Optimizing the Violacein Biosynthetic Pathway Using Droplet Microfluidics

Gach, P., Joint BioEnergy Institute
Hillson, N. J., Joint BioEnergy Institute
Adams, P. D., Joint BioEnergy Institute
Singh, A. K., Joint BioEnergy Institute
Keasling, J., Lawrence Berkeley National Laboratory
Deutsch, S., DOE Joint Genome Institute
Nath, S., DOE Joint Genome Institute, Lawrence Berkeley National Laboratory
Kaplan, N., Joint BioEnergy Institute
Raje, M., Joint BioEnergy Institute

Synthetic biology experiments require optimization of pathways consisting of many genes and other genetic elements and given the large number of alternatives available for each element, optimization of a pathway can require large number of experiments. Currently, these experiments are done using fairly large amounts of costly reagents per experiment making the process very expensive, extremely slow and irreproducible. Our lab has previously developed droplet-based microfluidic systems for automating specific procedures of synthetic biology: gene assembly and electroporation [1] or heat-shock and culture [2]. However, these operations were performed separately and required additional manual sample preparation to perform the proof-of-principle experiments.

The current system integrates these processes to provide a programmable device for optimizing biosynthetic pathways. We applied this platform to screen for the production of violacein, a molecule with applications in textiles, agriculture and found to have antibacterial, antiviral and anticancer behaviors [3]. Violacein can be biosynthesized in E. coli from L-tryptophan in a process using five enzymes [4]. Digital microfluidics was initially used for dispensing and mixing the gene variants, vector backbone and assembly reagents because of the technologies great control of individual droplets and programmability. This component of the device is capable of generating a combinatorial library composed of 25 variants of the 11 kB violacein producing plasmid VioABCDE. Following combinatorial mixing of gene parts the droplets were transferred to a flow-based PDMS channel for all additional procedures: addition of competent cells, electroporation, addition of culture media, culture, fluorescence imaging and sorting.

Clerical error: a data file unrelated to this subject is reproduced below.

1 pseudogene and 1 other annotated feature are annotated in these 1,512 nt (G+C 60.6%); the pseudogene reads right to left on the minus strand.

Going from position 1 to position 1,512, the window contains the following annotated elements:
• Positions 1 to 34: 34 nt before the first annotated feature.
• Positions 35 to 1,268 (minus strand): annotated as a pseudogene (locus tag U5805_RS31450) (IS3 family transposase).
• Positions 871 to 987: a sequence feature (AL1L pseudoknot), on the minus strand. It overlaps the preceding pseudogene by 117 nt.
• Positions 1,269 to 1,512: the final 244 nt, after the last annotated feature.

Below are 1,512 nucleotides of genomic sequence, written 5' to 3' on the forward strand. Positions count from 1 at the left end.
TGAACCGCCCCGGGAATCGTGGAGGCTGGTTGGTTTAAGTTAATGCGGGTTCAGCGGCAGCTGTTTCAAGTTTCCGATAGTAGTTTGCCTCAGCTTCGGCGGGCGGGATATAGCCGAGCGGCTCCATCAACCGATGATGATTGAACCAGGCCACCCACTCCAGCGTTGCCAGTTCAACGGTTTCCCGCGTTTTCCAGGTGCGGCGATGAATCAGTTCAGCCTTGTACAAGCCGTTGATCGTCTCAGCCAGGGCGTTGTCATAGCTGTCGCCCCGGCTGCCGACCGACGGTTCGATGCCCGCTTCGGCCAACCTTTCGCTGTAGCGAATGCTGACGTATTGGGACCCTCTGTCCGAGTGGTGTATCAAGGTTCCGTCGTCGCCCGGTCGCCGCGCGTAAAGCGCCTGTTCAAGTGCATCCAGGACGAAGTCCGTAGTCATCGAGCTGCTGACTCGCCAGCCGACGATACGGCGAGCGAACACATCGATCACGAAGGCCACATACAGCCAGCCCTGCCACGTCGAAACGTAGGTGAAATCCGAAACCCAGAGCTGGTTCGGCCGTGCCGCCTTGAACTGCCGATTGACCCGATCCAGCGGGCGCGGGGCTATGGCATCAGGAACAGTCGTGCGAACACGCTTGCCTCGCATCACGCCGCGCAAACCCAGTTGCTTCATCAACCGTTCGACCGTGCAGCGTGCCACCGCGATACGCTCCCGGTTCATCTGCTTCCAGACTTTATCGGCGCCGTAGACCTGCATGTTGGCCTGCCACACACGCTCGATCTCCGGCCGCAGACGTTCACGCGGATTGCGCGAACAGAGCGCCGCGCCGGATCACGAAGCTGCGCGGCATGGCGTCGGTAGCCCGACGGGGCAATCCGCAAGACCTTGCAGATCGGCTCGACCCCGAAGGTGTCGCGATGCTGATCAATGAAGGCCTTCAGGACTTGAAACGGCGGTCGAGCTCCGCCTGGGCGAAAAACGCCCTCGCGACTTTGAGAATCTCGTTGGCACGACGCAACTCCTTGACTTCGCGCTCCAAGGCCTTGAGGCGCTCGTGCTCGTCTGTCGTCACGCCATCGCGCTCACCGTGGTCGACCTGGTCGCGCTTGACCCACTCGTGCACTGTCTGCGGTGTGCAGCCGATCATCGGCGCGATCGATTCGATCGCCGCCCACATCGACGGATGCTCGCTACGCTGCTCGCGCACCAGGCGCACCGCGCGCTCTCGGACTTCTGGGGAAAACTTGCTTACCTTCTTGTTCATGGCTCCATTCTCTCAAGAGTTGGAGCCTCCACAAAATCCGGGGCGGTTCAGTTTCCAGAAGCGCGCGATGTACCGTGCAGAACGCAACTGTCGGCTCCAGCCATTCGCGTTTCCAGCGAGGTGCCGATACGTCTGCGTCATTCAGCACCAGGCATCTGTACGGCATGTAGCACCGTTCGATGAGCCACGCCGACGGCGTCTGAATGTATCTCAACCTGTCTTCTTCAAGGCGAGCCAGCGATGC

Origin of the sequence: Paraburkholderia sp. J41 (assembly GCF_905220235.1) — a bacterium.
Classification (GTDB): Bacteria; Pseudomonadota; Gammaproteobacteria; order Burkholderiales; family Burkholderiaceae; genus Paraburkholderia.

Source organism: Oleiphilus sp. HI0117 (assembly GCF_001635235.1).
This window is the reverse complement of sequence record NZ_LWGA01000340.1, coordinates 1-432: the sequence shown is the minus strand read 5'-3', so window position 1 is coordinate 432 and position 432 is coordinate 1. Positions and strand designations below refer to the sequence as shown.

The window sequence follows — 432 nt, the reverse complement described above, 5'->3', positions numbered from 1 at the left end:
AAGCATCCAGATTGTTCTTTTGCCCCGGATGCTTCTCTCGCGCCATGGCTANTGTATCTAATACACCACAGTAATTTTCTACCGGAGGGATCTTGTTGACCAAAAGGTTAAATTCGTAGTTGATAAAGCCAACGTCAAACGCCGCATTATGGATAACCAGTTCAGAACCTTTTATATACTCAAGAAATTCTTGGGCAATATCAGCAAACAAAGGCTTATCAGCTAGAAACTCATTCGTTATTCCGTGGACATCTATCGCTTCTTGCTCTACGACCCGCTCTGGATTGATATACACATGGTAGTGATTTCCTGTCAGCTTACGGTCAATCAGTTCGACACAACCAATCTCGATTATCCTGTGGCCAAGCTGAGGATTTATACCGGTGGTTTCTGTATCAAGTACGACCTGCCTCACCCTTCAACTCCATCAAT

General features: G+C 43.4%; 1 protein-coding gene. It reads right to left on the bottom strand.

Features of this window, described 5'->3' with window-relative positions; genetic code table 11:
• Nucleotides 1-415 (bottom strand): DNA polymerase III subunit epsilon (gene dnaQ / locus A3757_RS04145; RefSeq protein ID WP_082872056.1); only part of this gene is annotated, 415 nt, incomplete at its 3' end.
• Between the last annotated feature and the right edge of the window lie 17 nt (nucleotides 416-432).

Thermal regulation across the system was controlled by positioning peltier modules below the device to provide the 4oC, 37oC, 21oC and 50oC temperatures required for cell storage, cell culture and DNA assembly. Following droplet merger the gene parts were assembled at 21oC for Golden-Gate and 50oC for Gibson assembly, respectively. Gene delivery into electrocompetent cells was then accomplished by providing two 200 ms pulses of 1800 V/ cm by the same electrodes employed for digital microfluidics. Following addition of culture media and 24 hrs culture, successfully transformed cells exhibited a purple color and strong red autofluorescence, indicative of the production of violacein. The flexibility of digital microfluidics, PDMS valves and peltier modules affords quick optimization of operating protocols. The merger of these technologies provides us with a platform, which can perform a variety of operations with minimal electrical and fluidic inputs. This technology will be of great utility for systematic interpretation of gene delivery methods and high-throughput screening of gene variants with minimal reagent requirements.

1. S. C. Shih, G. Goyal, P. W. Kim, N. Koutsoubelis, J. D. Keasling, P. D. Adams, N. J. Hillson and A. K. Singh, ACS Synth Biol, 4(10) 2015, 1151-1164.

2. P. C. Gach, S. C. Shih, J. Sustarich, J. D. Keasling, N. J. Hillson, P. D. Adams and A. K. Singh, ACS Synth Biol, 5(5) 2016, 426-433.

3. S. Y. Choi, K. H. Yoon, J. I. Lee and R. J. Mitchell, Biomed Res Int, 2015, 2015, 465056.

4. C. J. Balibar and C. T. Walsh, Biochemistry, 2006, 45, 15444-15457.